How to Write an Estimate for Furniture Repair

These days, people are looking for value in everything they do. The philosophy of "reduce, reuse, recycle" has led many people to try to repair old household items instead of buying new. And, vintage design is more popular than ever. These factors mean that furniture repair can be profitable--and it's work you can feel good about, because you're helping people save money and reduce environmental waste. But if you're going to take on repair work, you have to price your estimates carefully so that you make a profit.

  • Paper and pencil
  • Calculator
Assess the furniture piece. Figure out what needs to be done to bring it into good condition, and what the owners want done. Add up the number of hours it would take to do the work, and the cost of any materials you would need to provide.

Determine what hourly wage you'd like to pay yourself. Then add about 10 percent onto that dollar amount to account for your overhead costs, such as the cost of a business phone line, business cards, travel costs and the use of your workspace and tools. This figure is your hourly rate.

Multiply the number of hours by the hourly rate, and add the total material cost. This figure is your estimated price.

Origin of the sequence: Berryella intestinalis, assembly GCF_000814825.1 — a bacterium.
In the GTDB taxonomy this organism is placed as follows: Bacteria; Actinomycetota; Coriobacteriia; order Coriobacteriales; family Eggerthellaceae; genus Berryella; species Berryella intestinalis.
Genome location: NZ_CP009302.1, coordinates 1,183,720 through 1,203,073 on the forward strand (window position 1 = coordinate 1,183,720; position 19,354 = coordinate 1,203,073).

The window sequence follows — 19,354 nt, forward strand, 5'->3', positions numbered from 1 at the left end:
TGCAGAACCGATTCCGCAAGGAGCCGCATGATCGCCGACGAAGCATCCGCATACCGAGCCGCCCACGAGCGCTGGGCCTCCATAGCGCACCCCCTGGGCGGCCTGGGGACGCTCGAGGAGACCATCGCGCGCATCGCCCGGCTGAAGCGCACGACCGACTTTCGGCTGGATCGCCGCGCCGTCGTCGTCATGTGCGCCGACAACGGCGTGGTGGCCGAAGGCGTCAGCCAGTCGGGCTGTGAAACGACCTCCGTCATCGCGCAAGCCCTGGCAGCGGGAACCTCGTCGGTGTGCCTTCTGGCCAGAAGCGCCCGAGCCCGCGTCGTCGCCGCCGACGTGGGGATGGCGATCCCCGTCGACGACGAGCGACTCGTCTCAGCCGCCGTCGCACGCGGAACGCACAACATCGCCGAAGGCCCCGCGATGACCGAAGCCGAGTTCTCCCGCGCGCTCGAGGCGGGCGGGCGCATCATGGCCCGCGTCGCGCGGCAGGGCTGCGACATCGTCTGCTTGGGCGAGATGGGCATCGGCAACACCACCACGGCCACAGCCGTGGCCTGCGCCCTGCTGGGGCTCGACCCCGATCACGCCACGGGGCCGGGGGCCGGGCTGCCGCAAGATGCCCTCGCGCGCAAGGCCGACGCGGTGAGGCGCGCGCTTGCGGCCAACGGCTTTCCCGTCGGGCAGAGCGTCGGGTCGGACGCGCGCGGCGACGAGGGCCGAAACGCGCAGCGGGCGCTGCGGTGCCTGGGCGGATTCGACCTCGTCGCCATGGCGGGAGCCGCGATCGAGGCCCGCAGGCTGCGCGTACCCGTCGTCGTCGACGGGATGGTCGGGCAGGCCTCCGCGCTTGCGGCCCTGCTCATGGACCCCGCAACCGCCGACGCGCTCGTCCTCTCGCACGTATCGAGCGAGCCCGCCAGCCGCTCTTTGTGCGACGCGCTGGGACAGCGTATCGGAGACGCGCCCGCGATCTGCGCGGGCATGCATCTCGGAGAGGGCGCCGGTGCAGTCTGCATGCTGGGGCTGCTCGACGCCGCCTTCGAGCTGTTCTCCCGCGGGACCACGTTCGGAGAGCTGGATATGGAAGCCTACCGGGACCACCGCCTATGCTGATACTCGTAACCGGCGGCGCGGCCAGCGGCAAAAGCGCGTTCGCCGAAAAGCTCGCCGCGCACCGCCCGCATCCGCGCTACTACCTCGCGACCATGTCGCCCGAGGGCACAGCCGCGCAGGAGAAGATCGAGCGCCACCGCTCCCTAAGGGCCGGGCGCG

On letterhead, write a paragraph listing precisely the work you propose to do. List the current condition of the piece, and the condition it will be in when you are done. Be sure to make any exclusions: If the owner is supplying fabric or paint, make note of that in your estimate. Also write a sentence or two detailing the time frame in which you propose to do the work.

Provide your estimated price. It's wise to list a single figure for a package price. Otherwise, an owner might think that the individual components of your price are negotiable.

Include a blank line on which your customer can sign to approve your estimate. Once the bid is approved and you have written acceptance of your proposal, work can begin.

Tips and Warnings

  • Be cautious in writing your estimate. If you don't allow for enough time to do the work, you won't make any profit.

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